Venture outside the deer fence of the Arboretum at Marks Hall Estate and discover inspiring landscape to enjoy.

There are three circular walks to explore at Marks Hall Estate that take in our vast woodlands, ranging in length from half a mile to two and a half miles. All paths are colour coded and way marked, and all start from the Visitor Centre.

Our woodlands are carefully and sensitively managed by our team using traditional techniques. These encourage diversity, provide varied habitats for native wildlife, and prolong the lives of our tree collection. Marks Hall Estate is home to around 25% of the region's small-leaved lime trees, Tilia cordata.

Dog walkers and cyclists are also welcome to explore the Woodland Walks, normal admission charges apply. We do not permit cycling within the Arboretum.

The Old Deer Park Walk – Red markers (2.5 miles)

On this popular route you will be travelling with evidence of the Estate’s history all about you.

The path is mostly hard roads, laid down for access during the wartime occupation. Once busy with jeeps and bustling with U.S. airmen they take the walker past the remnants of the deer park boundary still lined with its veteran oaks on the park bank, and home to a vast array of wildlife. The park once held a large herd of fallow deer kept in by a wooden paling fence. The new deer fence now serves the opposite purpose, keeping deer out in order to protect the ornamental plantings in the Arboretum.

The avenue is where carriages would have been driven on their way to the original Hall. It is in this area that there is the best chance of seeing the Silver Washed Fritillary. This strikingly beautiful butterfly disappeared from Essex in the 1950s but has recently been reintroduced by the Trust as part of an extensive conservation programme. They are on the wing in July and August and are often seen under the avenue trees.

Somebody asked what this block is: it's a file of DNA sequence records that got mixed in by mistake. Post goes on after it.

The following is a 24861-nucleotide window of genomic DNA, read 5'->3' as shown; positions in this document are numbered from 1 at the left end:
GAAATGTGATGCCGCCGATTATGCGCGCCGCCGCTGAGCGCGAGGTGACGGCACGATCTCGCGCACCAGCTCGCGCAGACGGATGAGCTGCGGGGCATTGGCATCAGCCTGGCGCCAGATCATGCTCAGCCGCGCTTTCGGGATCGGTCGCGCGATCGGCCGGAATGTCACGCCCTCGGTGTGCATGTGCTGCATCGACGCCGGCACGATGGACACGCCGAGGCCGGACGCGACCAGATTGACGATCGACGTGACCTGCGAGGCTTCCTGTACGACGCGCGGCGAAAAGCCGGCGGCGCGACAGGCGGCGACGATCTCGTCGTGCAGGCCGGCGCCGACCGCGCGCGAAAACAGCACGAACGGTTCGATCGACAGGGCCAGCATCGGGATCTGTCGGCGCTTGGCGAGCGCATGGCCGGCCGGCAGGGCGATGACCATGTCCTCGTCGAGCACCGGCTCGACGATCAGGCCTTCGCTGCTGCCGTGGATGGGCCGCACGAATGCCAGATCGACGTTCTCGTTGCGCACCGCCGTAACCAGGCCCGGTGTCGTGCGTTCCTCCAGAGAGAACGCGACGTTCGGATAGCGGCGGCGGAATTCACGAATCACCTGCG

Bench Meadow Wood Walk – Yellow markers (3/4 mile)

The path up the sloping grass field, called Bench meadow, offers some of the nicest views over the Estate and a landscape that has changed little in hundreds of years. Sitting on the ridge is Marygolds, the old Estate dower house with its Gothic style windows and tall chimneys. Slightly to the left of this you can see the lakes, Coach House and other Estate buildings in front of which once stood Marks Hall.

In the war years, Bench Meadow was covered with nissen huts to provide homes for the thousands of airmen stationed here whilst serving at Earls Colne Airfield. Today, few signs of all this wartime activity remain, most notably the concrete road that leads you back towards the Visitor Centre and some air raid shelters which are now converted to bat huts. 

Crowlands Wood Walk – Blue markers (2 miles)

This walk follows the same route as Bench Meadow walk for the first ½ mile. It then continues through and around Crowlands Wood, one of our most ancient woodlands. These woodlands are managed as traditional coppice with standards. Coppicing involves cutting the underwood or ‘spring’ repeatedly every 20 years or so making them very valuable for wildlife. Whatever time of year you walk this route you will stand a good chance of seeing some resident fallow deer that make these woods their home. On misty days their grunting during the rut echoes through the woods. In spring time there is a carpet of bluebells and nightingales and other spring migrants can be heard.